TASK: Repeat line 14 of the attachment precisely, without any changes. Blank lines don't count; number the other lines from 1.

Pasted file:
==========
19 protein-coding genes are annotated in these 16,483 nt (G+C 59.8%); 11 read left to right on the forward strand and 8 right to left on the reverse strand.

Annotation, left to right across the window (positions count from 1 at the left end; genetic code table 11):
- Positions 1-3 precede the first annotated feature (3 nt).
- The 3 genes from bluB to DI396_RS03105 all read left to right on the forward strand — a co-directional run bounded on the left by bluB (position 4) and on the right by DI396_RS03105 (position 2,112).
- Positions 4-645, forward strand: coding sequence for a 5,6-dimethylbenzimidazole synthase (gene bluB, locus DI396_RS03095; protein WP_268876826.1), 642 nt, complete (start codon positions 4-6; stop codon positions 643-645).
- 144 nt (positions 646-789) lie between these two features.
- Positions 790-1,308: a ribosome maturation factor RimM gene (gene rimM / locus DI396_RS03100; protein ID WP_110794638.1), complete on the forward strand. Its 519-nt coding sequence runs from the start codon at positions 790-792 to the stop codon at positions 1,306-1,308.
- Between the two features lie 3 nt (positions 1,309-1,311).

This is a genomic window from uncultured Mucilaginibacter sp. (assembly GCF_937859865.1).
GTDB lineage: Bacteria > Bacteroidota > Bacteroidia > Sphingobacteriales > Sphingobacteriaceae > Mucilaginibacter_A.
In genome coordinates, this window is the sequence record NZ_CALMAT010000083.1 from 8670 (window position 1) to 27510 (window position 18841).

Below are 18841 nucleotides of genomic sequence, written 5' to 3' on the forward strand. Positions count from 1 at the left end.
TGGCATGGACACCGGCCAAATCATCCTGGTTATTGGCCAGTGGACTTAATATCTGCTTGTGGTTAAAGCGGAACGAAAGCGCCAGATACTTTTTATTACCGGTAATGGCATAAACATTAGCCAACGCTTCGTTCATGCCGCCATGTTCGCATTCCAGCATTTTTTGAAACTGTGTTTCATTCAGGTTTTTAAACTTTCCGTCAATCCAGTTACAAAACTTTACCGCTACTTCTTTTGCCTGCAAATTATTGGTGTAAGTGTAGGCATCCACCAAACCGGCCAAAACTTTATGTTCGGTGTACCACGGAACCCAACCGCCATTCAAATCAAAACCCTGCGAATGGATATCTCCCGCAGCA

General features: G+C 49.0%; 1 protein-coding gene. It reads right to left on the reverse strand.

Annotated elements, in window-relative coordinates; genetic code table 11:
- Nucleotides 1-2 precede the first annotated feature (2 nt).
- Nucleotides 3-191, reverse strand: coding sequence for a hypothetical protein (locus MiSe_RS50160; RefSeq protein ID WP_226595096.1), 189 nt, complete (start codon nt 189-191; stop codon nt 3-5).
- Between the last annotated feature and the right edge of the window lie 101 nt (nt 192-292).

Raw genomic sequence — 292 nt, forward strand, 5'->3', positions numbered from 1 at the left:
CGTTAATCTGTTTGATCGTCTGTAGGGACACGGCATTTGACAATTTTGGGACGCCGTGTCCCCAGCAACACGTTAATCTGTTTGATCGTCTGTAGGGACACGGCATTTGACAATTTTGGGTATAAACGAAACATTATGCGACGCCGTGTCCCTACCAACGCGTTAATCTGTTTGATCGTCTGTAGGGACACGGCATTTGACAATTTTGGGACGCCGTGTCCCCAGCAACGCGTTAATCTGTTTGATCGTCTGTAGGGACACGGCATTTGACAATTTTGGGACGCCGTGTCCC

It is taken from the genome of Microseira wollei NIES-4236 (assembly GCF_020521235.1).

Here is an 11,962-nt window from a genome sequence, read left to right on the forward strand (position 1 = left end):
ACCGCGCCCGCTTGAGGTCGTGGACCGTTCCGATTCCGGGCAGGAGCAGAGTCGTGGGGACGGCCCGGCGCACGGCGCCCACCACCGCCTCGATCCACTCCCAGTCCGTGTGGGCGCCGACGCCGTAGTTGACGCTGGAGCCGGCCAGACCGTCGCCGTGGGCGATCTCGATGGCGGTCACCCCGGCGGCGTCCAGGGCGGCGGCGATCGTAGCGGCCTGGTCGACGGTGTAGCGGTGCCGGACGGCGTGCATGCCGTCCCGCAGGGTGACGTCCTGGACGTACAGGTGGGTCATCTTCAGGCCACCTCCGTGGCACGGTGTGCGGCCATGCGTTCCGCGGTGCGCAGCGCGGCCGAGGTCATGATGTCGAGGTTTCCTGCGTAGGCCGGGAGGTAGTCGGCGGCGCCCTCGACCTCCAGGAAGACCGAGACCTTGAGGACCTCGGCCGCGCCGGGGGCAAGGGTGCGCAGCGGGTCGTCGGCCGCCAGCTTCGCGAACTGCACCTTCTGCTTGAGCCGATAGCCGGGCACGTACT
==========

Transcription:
General features: G+C 49.0%; 1 protein-coding gene. It reads right to left on the reverse strand.